This is the second put together puzzle designed by Yael Meron that I have played with (the first being Tel Arad). I must say I really enjoyed this one. I have met Yael Meron, who hails from Israel at the past several IPPs and exchanged puzzles with her. Like the Tel Arad, Chorazin is inspired by ancient landmarks in Israel. “….the name of this puzzle is inspired by the synagogue remains at the ancient village of Chorazin (in Hebrew Korazim) in North Galilee”.
The puzzle measures 5cm x 5cm x 2.6cm and made up of laser cut acrylic and brass pins. Construction fit and finish is excellent with tight tolerances throughout. While Chorazin would probably be classified as a 3D assembly, put-together or 3D packing style puzzle, Like the Tel Arad, Yael has managed to come up with something that is very original in terms of puzzle design, breaking away from the traditional norm of what a packing puzzle we usually expect. With most 3D packing puzzles you put the pieces into a box, sometimes even sliding them within, the Chorazin requites you to rotate linked pieces into a frame from all four sides.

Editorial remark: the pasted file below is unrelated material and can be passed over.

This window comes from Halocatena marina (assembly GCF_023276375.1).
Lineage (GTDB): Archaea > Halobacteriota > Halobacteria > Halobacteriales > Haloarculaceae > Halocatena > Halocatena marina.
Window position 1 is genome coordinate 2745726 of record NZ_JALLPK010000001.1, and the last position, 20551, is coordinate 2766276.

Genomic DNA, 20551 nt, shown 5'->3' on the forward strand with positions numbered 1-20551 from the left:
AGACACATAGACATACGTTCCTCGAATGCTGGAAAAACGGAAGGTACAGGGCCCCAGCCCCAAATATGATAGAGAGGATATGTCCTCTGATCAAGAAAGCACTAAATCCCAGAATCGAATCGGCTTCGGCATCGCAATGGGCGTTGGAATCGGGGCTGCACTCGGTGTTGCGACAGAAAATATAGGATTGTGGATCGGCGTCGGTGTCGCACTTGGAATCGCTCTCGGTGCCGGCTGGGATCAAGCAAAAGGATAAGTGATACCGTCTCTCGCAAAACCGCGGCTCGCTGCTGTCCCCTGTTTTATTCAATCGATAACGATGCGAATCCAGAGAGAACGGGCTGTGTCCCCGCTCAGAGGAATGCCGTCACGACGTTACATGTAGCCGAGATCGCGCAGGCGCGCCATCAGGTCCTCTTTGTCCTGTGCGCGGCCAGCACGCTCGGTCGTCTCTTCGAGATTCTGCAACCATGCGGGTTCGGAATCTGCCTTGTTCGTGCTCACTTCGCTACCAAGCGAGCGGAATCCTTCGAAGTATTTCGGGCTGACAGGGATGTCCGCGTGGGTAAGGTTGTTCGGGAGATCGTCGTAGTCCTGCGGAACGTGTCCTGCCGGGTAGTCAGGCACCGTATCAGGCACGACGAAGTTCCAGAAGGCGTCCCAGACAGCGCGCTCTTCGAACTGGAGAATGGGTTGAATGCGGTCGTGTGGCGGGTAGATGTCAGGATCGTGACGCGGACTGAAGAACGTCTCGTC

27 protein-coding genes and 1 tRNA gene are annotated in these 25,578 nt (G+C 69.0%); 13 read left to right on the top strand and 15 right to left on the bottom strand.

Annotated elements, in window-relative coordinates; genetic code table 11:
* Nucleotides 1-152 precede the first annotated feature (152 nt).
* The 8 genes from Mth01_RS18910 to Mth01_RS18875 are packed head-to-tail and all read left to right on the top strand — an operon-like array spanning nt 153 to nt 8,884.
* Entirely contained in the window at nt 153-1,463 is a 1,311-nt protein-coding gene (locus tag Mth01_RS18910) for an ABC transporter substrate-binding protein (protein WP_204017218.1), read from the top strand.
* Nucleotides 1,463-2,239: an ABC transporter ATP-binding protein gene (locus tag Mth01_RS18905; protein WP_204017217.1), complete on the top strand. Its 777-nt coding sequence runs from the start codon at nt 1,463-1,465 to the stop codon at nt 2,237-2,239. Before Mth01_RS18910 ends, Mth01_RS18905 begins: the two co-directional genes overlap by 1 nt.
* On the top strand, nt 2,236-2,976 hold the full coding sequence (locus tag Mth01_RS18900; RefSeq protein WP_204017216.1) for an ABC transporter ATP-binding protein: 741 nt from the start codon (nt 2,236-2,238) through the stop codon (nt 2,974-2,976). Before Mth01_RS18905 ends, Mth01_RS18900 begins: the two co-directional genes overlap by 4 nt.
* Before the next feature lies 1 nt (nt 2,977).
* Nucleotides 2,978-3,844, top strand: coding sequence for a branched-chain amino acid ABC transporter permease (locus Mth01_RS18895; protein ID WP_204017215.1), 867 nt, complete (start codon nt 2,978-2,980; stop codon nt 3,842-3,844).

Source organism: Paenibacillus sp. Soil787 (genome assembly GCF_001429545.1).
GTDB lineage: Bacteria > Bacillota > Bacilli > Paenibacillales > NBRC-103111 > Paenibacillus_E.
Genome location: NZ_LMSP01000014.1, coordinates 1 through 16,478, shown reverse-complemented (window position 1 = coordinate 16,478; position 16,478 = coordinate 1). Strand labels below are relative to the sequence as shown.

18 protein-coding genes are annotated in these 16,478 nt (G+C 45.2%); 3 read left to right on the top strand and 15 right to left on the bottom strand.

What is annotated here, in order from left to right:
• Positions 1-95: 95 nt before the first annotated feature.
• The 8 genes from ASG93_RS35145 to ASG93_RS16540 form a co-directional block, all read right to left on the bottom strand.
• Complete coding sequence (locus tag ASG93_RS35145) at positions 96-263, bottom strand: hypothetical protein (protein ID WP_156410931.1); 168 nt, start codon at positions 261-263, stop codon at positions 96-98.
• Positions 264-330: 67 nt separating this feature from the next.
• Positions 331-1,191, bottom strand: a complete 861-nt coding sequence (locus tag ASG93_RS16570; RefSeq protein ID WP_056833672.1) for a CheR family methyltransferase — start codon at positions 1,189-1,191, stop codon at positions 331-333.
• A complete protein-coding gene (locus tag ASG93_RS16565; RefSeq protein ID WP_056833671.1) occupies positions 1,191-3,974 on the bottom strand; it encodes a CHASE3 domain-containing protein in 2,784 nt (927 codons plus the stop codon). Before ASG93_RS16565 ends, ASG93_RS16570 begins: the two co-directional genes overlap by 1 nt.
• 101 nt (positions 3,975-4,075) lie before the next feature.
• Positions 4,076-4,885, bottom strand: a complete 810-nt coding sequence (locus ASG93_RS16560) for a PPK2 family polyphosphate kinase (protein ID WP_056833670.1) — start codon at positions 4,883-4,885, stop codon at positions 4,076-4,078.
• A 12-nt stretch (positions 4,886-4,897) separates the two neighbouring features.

Each of the four pillars holding the top and bottom acrylic plates hold a varying number of little square pieces linked by brass of rivets/pins of varying lengths. The object is to flip or rotate the linked squares and put together the links into the “frame” with nothing sticking out from the sides. The four sets of linked squares move like a chain but some of the linked squares have limited movement. Looking at the way the puzzle has been put together, one cannot but help marvel at the design process (and testing) and all the work that went into the creation and production of the Chorazin. I am not sure if computer assistance was required in the design and I will make it a point to ask Yael when I next meet her.
Initially the puzzle looked to be rather difficult with all the links free-moving and flipping all over the place. It didn’t help that the frame was also loosely connected by the four pillar pins. However, there is a bit of logic to solving and applying the same with some thinking and close observation, I was able to determine how the links rotated, their orientation and the way they should be placed inside the frame. I was stuck towards the end when I had one link which simple refused to go in nicely with the rest but after some re-adjustment to the pieces here and there, the final link rotated into its correct position.
Overall a very fun and nice packing puzzle with just the right amount of difficulty for an Exchange Puzzle. Great design concept!